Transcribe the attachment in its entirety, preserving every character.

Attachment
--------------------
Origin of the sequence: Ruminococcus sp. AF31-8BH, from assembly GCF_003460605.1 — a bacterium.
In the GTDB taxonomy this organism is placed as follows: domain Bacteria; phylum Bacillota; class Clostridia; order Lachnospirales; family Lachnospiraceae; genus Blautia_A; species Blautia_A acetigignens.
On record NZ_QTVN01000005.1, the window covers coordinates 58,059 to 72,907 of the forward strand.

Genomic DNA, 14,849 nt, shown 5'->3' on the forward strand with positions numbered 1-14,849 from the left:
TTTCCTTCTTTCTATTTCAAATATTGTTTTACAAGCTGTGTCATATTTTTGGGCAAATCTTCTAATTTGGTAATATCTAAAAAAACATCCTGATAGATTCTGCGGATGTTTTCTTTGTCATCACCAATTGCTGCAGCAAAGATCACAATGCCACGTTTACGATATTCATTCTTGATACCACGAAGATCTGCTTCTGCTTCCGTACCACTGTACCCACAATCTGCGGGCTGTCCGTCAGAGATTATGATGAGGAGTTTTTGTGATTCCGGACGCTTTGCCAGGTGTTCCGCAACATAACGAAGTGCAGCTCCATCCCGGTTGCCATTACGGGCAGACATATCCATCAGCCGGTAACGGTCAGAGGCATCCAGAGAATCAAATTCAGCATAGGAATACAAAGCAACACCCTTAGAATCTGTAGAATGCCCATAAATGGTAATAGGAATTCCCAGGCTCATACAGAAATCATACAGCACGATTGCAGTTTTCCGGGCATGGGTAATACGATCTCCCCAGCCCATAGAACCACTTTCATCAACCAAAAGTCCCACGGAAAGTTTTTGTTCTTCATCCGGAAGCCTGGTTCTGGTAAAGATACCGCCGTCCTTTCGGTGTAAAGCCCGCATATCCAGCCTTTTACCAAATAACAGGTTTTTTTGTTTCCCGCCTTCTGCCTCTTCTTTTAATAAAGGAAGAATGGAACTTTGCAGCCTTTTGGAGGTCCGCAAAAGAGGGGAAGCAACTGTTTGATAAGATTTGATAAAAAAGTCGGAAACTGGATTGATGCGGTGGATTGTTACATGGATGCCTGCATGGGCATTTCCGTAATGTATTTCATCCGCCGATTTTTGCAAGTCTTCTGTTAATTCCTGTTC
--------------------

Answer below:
Origin of the sequence: Ruminococcus sp. AF31-8BH, from assembly GCF_003460605.1 — a bacterium.
In the GTDB taxonomy this organism is placed as follows: domain Bacteria; phylum Bacillota; class Clostridia; order Lachnospirales; family Lachnospiraceae; genus Blautia_A; species Blautia_A acetigignens.
On record NZ_QTVN01000005.1, the window covers coordinates 58,059 to 72,907 of the forward strand.

Genomic DNA, 14,849 nt, shown 5'->3' on the forward strand with positions numbered 1-14,849 from the left:
TTTCCTTCTTTCTATTTCAAATATTGTTTTACAAGCTGTGTCATATTTTTGGGCAAATCTTCTAATTTGGTAATATCTAAAAAAACATCCTGATAGATTCTGCGGATGTTTTCTTTGTCATCACCAATTGCTGCAGCAAAGATCACAATGCCACGTTTACGATATTCATTCTTGATACCACGAAGATCTGCTTCTGCTTCCGTACCACTGTACCCACAATCTGCGGGCTGTCCGTCAGAGATTATGATGAGGAGTTTTTGTGATTCCGGACGCTTTGCCAGGTGTTCCGCAACATAACGAAGTGCAGCTCCATCCCGGTTGCCATTACGGGCAGACATATCCATCAGCCGGTAACGGTCAGAGGCATCCAGAGAATCAAATTCAGCATAGGAATACAAAGCAACACCCTTAGAATCTGTAGAATGCCCATAAATGGTAATAGGAATTCCCAGGCTCATACAGAAATCATACAGCACGATTGCAGTTTTCCGGGCATGGGTAATACGATCTCCCCAGCCCATAGAACCACTTTCATCAACCAAAAGTCCCACGGAAAGTTTTTGTTCTTCATCCGGAAGCCTGGTTCTGGTAAAGATACCGCCGTCCTTTCGGTGTAAAGCCCGCATATCCAGCCTTTTACCAAATAACAGGTTTTTTTGTTTCCCGCCTTCTGCCTCTTCTTTTAATAAAGGAAGAATGGAACTTTGCAGCCTTTTGGAGGTCCGCAAAAGAGGGGAAGCAACTGTTTGATAAGATTTGATAAAAAAGTCGGAAACTGGATTGATGCGGTGGATTGTTACATGGATGCCTGCATGGGCATTTCCGTAATGTATTTCATCCGCCGATTTTTGCAAGTCTTCTGTTAATTCCTGTTC